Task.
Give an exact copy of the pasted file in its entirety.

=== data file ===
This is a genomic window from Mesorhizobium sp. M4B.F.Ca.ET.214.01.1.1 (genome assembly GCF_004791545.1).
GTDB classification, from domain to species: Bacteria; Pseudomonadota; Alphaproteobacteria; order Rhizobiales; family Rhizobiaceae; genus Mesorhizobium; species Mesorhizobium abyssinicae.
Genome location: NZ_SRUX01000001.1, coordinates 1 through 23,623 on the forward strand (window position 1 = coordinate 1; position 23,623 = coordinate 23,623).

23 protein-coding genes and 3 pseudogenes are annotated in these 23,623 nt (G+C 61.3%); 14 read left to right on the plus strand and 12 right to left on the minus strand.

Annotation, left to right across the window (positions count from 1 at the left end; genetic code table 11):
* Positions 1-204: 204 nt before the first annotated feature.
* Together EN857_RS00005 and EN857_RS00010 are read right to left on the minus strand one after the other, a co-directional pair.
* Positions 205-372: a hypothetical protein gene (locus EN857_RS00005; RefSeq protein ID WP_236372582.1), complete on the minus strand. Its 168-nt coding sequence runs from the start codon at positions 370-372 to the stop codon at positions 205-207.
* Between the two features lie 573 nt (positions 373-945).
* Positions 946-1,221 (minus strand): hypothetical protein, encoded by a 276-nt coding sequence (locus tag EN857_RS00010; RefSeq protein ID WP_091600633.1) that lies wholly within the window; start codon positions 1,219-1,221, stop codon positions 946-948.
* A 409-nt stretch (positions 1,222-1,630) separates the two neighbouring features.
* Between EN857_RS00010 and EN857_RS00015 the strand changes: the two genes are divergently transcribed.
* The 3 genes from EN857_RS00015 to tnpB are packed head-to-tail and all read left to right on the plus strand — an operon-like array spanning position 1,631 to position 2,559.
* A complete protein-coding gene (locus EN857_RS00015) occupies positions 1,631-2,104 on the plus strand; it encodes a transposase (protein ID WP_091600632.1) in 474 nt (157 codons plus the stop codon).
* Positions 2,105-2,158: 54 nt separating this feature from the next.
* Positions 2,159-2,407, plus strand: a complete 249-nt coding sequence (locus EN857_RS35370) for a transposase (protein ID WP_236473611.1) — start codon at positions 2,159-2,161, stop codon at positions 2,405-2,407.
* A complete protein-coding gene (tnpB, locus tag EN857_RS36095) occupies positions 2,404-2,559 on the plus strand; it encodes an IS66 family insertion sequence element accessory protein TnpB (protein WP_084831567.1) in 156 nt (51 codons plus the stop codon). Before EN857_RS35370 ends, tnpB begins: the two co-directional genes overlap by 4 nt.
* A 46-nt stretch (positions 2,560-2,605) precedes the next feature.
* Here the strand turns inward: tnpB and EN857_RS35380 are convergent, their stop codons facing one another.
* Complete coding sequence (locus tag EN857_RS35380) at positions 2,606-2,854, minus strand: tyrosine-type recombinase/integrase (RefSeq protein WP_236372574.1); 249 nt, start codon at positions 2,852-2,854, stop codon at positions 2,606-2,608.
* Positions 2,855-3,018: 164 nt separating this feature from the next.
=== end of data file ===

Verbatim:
This is a genomic window from Mesorhizobium sp. M4B.F.Ca.ET.214.01.1.1 (genome assembly GCF_004791545.1).
GTDB classification, from domain to species: Bacteria; Pseudomonadota; Alphaproteobacteria; order Rhizobiales; family Rhizobiaceae; genus Mesorhizobium; species Mesorhizobium abyssinicae.
Genome location: NZ_SRUX01000001.1, coordinates 1 through 23,623 on the forward strand (window position 1 = coordinate 1; position 23,623 = coordinate 23,623).

23 protein-coding genes and 3 pseudogenes are annotated in these 23,623 nt (G+C 61.3%); 14 read left to right on the plus strand and 12 right to left on the minus strand.

Annotation, left to right across the window (positions count from 1 at the left end; genetic code table 11):
* Positions 1-204: 204 nt before the first annotated feature.
* Together EN857_RS00005 and EN857_RS00010 are read right to left on the minus strand one after the other, a co-directional pair.
* Positions 205-372: a hypothetical protein gene (locus EN857_RS00005; RefSeq protein ID WP_236372582.1), complete on the minus strand. Its 168-nt coding sequence runs from the start codon at positions 370-372 to the stop codon at positions 205-207.
* Between the two features lie 573 nt (positions 373-945).
* Positions 946-1,221 (minus strand): hypothetical protein, encoded by a 276-nt coding sequence (locus tag EN857_RS00010; RefSeq protein ID WP_091600633.1) that lies wholly within the window; start codon positions 1,219-1,221, stop codon positions 946-948.
* A 409-nt stretch (positions 1,222-1,630) separates the two neighbouring features.
* Between EN857_RS00010 and EN857_RS00015 the strand changes: the two genes are divergently transcribed.
* The 3 genes from EN857_RS00015 to tnpB are packed head-to-tail and all read left to right on the plus strand — an operon-like array spanning position 1,631 to position 2,559.
* A complete protein-coding gene (locus EN857_RS00015) occupies positions 1,631-2,104 on the plus strand; it encodes a transposase (protein ID WP_091600632.1) in 474 nt (157 codons plus the stop codon).
* Positions 2,105-2,158: 54 nt separating this feature from the next.
* Positions 2,159-2,407, plus strand: a complete 249-nt coding sequence (locus EN857_RS35370) for a transposase (protein ID WP_236473611.1) — start codon at positions 2,159-2,161, stop codon at positions 2,405-2,407.
* A complete protein-coding gene (tnpB, locus tag EN857_RS36095) occupies positions 2,404-2,559 on the plus strand; it encodes an IS66 family insertion sequence element accessory protein TnpB (protein WP_084831567.1) in 156 nt (51 codons plus the stop codon). Before EN857_RS35370 ends, tnpB begins: the two co-directional genes overlap by 4 nt.
* A 46-nt stretch (positions 2,560-2,605) precedes the next feature.
* Here the strand turns inward: tnpB and EN857_RS35380 are convergent, their stop codons facing one another.
* Complete coding sequence (locus tag EN857_RS35380) at positions 2,606-2,854, minus strand: tyrosine-type recombinase/integrase (RefSeq protein WP_236372574.1); 249 nt, start codon at positions 2,852-2,854, stop codon at positions 2,606-2,608.
* Positions 2,855-3,018: 164 nt separating this feature from the next.